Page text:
Is this the supreme investment for time-poor working people who want to retire early?

If you are working, the demands on your time could be heavy. Perhaps you earn a decent wage and have considered investing to finance your retirement. You could even have your heart set on building up a pot of money to help you to retire from your career early. But how can you find the time to invest when you are so busy?

Picking the next big winner

Perhaps you dream of unearthing the next big winner such as a fledgeling Amazon, Google, Microsoft, Apple, or Arm Holdings. But there’s risk in searching through the ranks of small-cap firms with small earnings and big potential. The reality is that you need to get in early to get those multi-bagging investment outcomes. And there are no guarantees. Perhaps the firms you pick will fail to achieve their ambitions. You could even lose all your money if they go bust.

The only way to give yourself a chance in the small-cap arena is to do a lot of research before investing. But you can’t do that because you don’t have the time.

Growth investing

You could go for established growth companies that already generate solid, growing earnings. The problem with such an approach is that valuations can be high, and any slip-up causing the firm to miss its earnings forecasts could drive the share price down.

Another challenge is that a firm’s growth phase can run out of steam and it’s common for a multi-year climb in the share price to unwind – you could end up right back where you started with your investment, which means you could have lost years of your investing potential. The only way to make sure your investing strategy in growth shares delivers for you is to put lots of time into following the underlying businesses closely. You can’t do that, because you are busy.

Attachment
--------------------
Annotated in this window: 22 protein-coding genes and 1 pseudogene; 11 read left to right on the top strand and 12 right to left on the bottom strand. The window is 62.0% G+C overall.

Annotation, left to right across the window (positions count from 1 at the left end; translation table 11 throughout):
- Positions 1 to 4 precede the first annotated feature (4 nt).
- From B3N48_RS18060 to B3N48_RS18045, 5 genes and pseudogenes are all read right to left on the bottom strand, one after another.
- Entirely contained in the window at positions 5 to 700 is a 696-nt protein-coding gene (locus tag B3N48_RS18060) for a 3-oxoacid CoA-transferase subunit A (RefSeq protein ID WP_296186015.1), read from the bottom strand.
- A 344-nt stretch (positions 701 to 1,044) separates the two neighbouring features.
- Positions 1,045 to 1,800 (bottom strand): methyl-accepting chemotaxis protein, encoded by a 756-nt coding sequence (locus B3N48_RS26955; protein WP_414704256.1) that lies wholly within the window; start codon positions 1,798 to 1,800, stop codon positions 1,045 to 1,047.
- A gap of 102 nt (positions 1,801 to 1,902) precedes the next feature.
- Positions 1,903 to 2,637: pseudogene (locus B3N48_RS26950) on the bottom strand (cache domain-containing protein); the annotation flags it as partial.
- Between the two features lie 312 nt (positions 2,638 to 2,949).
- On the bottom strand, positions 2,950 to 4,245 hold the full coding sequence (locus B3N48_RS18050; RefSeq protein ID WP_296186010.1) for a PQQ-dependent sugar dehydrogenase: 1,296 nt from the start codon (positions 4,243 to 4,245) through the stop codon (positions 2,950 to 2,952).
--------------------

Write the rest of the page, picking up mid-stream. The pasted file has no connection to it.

Dividend hunting

You could go for harvesting income from firms paying big dividends. You’ve probably heard that a lot of the overall return available from the stock market comes from the dividends firms pay. So, you’ll collect the dividends and reinvest them to compound your money.

It’s a good plan, but it takes work – lots of it. Not all big dividends are sustainable. If you skim the financial pages and pick out the firms paying high dividends you’ll end up with a clutch of cyclical companies at the peak of their cycles, a few falling stars heading for a dividend cut, and maybe one or two decent, out-of-favour companies that could serve you well. If you don’t put the time into your research, I think this strategy is risky.

Simple but effective

Instead, I reckon the supreme investment opportunity for time-poor working people who want to retire early is to regularly invest in a passive, low-cost index tracker that automatically reinvests dividends. Your options are many, but I’m bullish on the FTSE 100 (INDEXFTSE: UKX).

By automatically ploughing the dividend income from the fund back in, you are likely to compound your money over time. And if you drip money into your investment regularly, such as each month, you’ll iron out some of the ups and downs of the index. Over time, you could do well, and it will take almost none of your time to maintain.

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Kevin Godbold has no position in any of the shares mentioned. John Mackey, CEO of Whole Foods Market, an Amazon subsidiary, is a member of The Motley Fool's board of directors. Suzanne Frey, an executive at Alphabet, is a member of The Motley Fool's board of directors. Teresa Kersten, an employee of LinkedIn, a Microsoft subsidiary, is a member of The Motley Fool's board of directors. The Motley Fool UK owns shares of and has recommended Alphabet (A shares) and Amazon. Views expressed on the companies mentioned in this article are those of the writer and therefore may differ from the official recommendations we make in our subscription services such as Share Advisor, Hidden Winners and Pro. Here at The Motley Fool we believe that considering a diverse range of insights makes us better investors.

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